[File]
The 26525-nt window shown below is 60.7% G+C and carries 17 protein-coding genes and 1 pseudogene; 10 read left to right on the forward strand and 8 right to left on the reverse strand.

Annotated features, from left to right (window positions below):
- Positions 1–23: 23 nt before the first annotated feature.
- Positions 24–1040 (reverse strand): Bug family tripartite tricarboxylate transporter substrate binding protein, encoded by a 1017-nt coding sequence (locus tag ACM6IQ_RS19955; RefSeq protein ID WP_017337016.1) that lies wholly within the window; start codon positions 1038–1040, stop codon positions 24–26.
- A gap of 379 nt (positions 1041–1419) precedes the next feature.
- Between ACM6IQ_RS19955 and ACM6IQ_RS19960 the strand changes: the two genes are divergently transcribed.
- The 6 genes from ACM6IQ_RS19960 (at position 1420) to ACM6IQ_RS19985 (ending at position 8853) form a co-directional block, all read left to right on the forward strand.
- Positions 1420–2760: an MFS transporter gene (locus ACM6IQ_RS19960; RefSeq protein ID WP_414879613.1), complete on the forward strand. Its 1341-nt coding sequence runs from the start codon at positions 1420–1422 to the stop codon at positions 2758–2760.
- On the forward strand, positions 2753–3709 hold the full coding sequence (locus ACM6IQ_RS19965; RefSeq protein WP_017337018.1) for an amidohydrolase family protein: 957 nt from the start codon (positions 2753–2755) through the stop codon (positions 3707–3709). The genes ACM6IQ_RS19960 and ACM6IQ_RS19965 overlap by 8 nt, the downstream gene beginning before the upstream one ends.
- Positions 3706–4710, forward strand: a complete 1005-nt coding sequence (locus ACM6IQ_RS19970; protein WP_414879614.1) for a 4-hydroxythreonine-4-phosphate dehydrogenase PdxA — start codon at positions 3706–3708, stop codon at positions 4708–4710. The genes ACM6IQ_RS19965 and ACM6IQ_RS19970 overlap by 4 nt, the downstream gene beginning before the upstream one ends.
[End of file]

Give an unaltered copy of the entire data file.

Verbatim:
The 26525-nt window shown below is 60.7% G+C and carries 17 protein-coding genes and 1 pseudogene; 10 read left to right on the forward strand and 8 right to left on the reverse strand.

Annotated features, from left to right (window positions below):
- Positions 1–23: 23 nt before the first annotated feature.
- Positions 24–1040 (reverse strand): Bug family tripartite tricarboxylate transporter substrate binding protein, encoded by a 1017-nt coding sequence (locus tag ACM6IQ_RS19955; RefSeq protein ID WP_017337016.1) that lies wholly within the window; start codon positions 1038–1040, stop codon positions 24–26.
- A gap of 379 nt (positions 1041–1419) precedes the next feature.
- Between ACM6IQ_RS19955 and ACM6IQ_RS19960 the strand changes: the two genes are divergently transcribed.
- The 6 genes from ACM6IQ_RS19960 (at position 1420) to ACM6IQ_RS19985 (ending at position 8853) form a co-directional block, all read left to right on the forward strand.
- Positions 1420–2760: an MFS transporter gene (locus ACM6IQ_RS19960; RefSeq protein ID WP_414879613.1), complete on the forward strand. Its 1341-nt coding sequence runs from the start codon at positions 1420–1422 to the stop codon at positions 2758–2760.
- On the forward strand, positions 2753–3709 hold the full coding sequence (locus ACM6IQ_RS19965; RefSeq protein WP_017337018.1) for an amidohydrolase family protein: 957 nt from the start codon (positions 2753–2755) through the stop codon (positions 3707–3709). The genes ACM6IQ_RS19960 and ACM6IQ_RS19965 overlap by 8 nt, the downstream gene beginning before the upstream one ends.
- Positions 3706–4710, forward strand: a complete 1005-nt coding sequence (locus ACM6IQ_RS19970; protein WP_414879614.1) for a 4-hydroxythreonine-4-phosphate dehydrogenase PdxA — start codon at positions 3706–3708, stop codon at positions 4708–4710. The genes ACM6IQ_RS19965 and ACM6IQ_RS19970 overlap by 4 nt, the downstream gene beginning before the upstream one ends.